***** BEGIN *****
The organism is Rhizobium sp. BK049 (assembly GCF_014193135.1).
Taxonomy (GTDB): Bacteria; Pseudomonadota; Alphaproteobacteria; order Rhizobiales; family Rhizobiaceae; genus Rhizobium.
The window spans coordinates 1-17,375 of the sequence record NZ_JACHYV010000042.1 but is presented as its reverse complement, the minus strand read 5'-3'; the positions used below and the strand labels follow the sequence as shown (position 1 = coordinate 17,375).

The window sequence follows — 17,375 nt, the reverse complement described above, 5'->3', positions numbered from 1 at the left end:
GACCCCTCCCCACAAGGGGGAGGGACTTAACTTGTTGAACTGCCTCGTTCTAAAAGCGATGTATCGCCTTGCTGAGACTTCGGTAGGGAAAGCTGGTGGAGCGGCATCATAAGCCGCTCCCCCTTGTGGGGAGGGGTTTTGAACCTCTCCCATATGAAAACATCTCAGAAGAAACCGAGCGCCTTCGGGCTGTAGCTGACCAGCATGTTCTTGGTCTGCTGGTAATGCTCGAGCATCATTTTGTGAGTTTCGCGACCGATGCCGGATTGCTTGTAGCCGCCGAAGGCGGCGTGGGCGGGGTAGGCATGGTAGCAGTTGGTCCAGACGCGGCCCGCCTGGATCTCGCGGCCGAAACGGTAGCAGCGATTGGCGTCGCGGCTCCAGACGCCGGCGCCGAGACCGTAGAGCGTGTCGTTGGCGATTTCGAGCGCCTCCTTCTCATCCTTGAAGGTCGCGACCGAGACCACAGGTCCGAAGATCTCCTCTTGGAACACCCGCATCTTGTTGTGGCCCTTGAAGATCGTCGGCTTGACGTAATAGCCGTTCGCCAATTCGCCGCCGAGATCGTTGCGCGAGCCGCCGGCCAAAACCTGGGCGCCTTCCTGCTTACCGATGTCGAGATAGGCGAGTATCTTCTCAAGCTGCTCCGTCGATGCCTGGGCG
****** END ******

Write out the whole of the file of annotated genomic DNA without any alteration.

The organism is Rhizobium sp. BK049 (assembly GCF_014193135.1).
Taxonomy (GTDB): Bacteria; Pseudomonadota; Alphaproteobacteria; order Rhizobiales; family Rhizobiaceae; genus Rhizobium.
The window spans coordinates 1-17,375 of the sequence record NZ_JACHYV010000042.1 but is presented as its reverse complement, the minus strand read 5'-3'; the positions used below and the strand labels follow the sequence as shown (position 1 = coordinate 17,375).

The window sequence follows — 17,375 nt, the reverse complement described above, 5'->3', positions numbered from 1 at the left end:
GACCCCTCCCCACAAGGGGGAGGGACTTAACTTGTTGAACTGCCTCGTTCTAAAAGCGATGTATCGCCTTGCTGAGACTTCGGTAGGGAAAGCTGGTGGAGCGGCATCATAAGCCGCTCCCCCTTGTGGGGAGGGGTTTTGAACCTCTCCCATATGAAAACATCTCAGAAGAAACCGAGCGCCTTCGGGCTGTAGCTGACCAGCATGTTCTTGGTCTGCTGGTAATGCTCGAGCATCATTTTGTGAGTTTCGCGACCGATGCCGGATTGCTTGTAGCCGCCGAAGGCGGCGTGGGCGGGGTAGGCATGGTAGCAGTTGGTCCAGACGCGGCCCGCCTGGATCTCGCGGCCGAAACGGTAGCAGCGATTGGCGTCGCGGCTCCAGACGCCGGCGCCGAGACCGTAGAGCGTGTCGTTGGCGATTTCGAGCGCCTCCTTCTCATCCTTGAAGGTCGCGACCGAGACCACAGGTCCGAAGATCTCCTCTTGGAACACCCGCATCTTGTTGTGGCCCTTGAAGATCGTCGGCTTGACGTAATAGCCGTTCGCCAATTCGCCGCCGAGATCGTTGCGCGAGCCGCCGGCCAAAACCTGGGCGCCTTCCTGCTTACCGATGTCGAGATAGGCGAGTATCTTCTCAAGCTGCTCCGTCGATGCCTGGGCG